Danes struggle with the intersection between courts & terrorism

There’s much consternation in Denmark today after a jury found four men guilty under the country’s new anti-terrorism laws, and a reviewing panel of judges promptly overruled the verdict as to three of the men, based on insufficient evidence:

The panel of judges hearing Denmark’s first trial involving suspects charged under new strict anti-terror laws has overturned three of the four guilty verdicts handed down by the jury today.

The jury had found all four suspects in the Glostrup terror case guilty of being involved in the planning of a terrorist attack somewhere in Europe, but the judges overturned the verdict for three of the indicted, citing insufficient evidence.

The guilty verdict for the fourth suspect, 17 year-old Abdul Basit Abu-Lifa, was upheld.

The four men had been in custody since November 2005. Charges were filed against them after police and PET, the Danish domestic intelligence agency, found connections between them and two men found guilty in Sarajevo of planning a terror action in Europe.

Abu-Lifa reputedly had close contact with a Swedish national convicted in the Sarajevo case. The other person convicted was a Turkish-Dane.

Judges are obliged to overturn a jury’s decision when they find there is insufficient evidence to warrant a conviction.

In his final instructions to the jury yesterday, the presiding judge, Bent Østerborg, had indicated that the prosecution’s reliance on character witnesses failed to provide enough evidence to prove the suspects were involved in a planned attack. He informed the jury directly that the evidence against the case’s main suspect, Imad Ali Jaloud, was not sufficient to convict him. The 20-year-old was one of those released today.

It is now up to the state prosecutor’s office to decide if the decision will be appealed.

Knowing nothing about the facts of the case, I have no idea whether I’d agree with the judges or the jury on this one. However, I definitely agree with the politicians on this one (emphasis mine):

Politicians interviewed after the ruling were nearly all in agreement that dissension between the jury and judges in a case of such great importance was unsatisfactory.

‘Regardless of whether they were found guilty or not, it would have been best if everyone had been in agreement,’ said Karen Hækkerup, the Social Democratic judicial spokesperson. ‘This was a landmark case, but now it’s just mud. But as law makers we have to trust our legal system.’

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Comments

  1. JJ says

    “Judges are obliged to overturn a jury’s decision when they find there is insufficient evidence to warrant a conviction.” Obliged, yet. Interesting. Then why, one wonders, bother with juries in the first place?

    Clearly if the power to casually toss jury verdicts is vested in judges, then a jury trial in Denmark is nothing more than a species of Kabuki theater, strictly for the entertainment of the masses. The real decision will be made behind closed doors.

    Is the judge bound strictly by the evidence, or are his own feelings allowed into his equation? If we had that here, for example, would Scott Peterson’s judge be obliged to free him on the basis that the prosecution failed to even prove that a murder took place, let alone that he perpetrated it; or would the judge be allowed to join in the national consensus that “proof doesn’t matter, we all know he did it” that ultimately prevailed?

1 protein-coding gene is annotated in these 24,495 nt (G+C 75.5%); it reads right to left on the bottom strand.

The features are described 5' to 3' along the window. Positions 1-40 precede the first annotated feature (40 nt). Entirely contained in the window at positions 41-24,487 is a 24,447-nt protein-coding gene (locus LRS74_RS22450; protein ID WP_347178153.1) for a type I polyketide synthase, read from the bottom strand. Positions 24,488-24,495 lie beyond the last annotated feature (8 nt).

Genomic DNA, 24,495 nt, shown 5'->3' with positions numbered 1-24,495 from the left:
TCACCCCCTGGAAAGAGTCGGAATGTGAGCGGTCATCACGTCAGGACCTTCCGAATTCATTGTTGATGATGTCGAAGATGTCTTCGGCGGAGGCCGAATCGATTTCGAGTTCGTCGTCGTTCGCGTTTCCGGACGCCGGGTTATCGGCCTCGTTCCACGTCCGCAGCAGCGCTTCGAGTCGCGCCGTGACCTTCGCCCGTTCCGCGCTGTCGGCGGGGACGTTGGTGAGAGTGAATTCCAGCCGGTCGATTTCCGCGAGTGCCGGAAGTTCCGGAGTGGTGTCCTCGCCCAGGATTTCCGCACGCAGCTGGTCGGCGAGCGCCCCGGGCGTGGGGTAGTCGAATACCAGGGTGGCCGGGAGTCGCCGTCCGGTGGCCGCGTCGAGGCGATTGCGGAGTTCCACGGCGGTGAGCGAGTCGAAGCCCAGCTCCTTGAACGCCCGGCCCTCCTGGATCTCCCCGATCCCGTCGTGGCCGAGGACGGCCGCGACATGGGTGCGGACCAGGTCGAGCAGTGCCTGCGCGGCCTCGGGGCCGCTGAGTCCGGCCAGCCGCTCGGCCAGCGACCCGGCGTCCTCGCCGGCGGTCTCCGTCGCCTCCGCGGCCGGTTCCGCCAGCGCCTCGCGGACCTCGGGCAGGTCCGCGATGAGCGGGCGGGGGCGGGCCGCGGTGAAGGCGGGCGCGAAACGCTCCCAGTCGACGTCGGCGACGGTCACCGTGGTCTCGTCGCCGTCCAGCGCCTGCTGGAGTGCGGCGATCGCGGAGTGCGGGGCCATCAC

Judges can override verdicts here too, but generally there has to be a pretty specific and supportable reason. They can’t just do it because they feel like it, or because they personally disagree. I don’t know the process in Denmark, but it seems pretty casual.

  2. says

    The jury found proof “beyond a reasonable doubt” that a murder had taken place and that Scott Peterson was the murderer. You may disagree, and the judge may also have voted differently had he been on the jury. But that doesn’t make you (or the judge) correct.

    I think that in cases such as Peterson’s, as well as in other cases depending on circumstantial evidence, life in prison is the appropriate penalty — it even allows for Scott’s release, and some form of restitution, should Lacey show up one of these days.

    I’m not holding my breath, though — circumstantial evidence may not be proof, but it can be a mighty powerful indicator!

  3. JJ says

    Circumstantial evidence is by definition not proof, and the Peterson prosecution “proved” nothing – not even that a murder had taken place.

    The point is, if the judge had the OBLIGATION to take a “just the facts, Ma’am” attitude and overrule on the factual basis, as apparently they do have the obligation to in Denmark, then there would be a lot of people walking around who we all “know” (circumstantially, anyway) are absolutely guilty.

    I don’t care one way or the other about the Peterson case: that’s an example, not the issue. The issue is that in Denmark the judges evidently have no choice, and are obliged to more or less disregard the trial presentation, (which would incidentally put all of our famous and high-priced “performer-lawyers” out of business) and pay attention only to what is proven. If the jury gets snowed by circumstantial evidence and great presentation, too bad: the judge will not be so snowed, and will – and is apparently obligated to – overrule.

    So why bother with trials at all? Just go straight into chambers and have a meeting, let the judge decide. Peterson, OJ Simpson, these could have been disposed of in a couple of hours, instead of weeks and weeks. “Got any proof? No – just circumstances? Okay, he walks – get out. Thanks for coming,” says the judge, and it’s resolved.

    I’ve made it absurd, but that’s essentially what we’re hearing. Interesting system.

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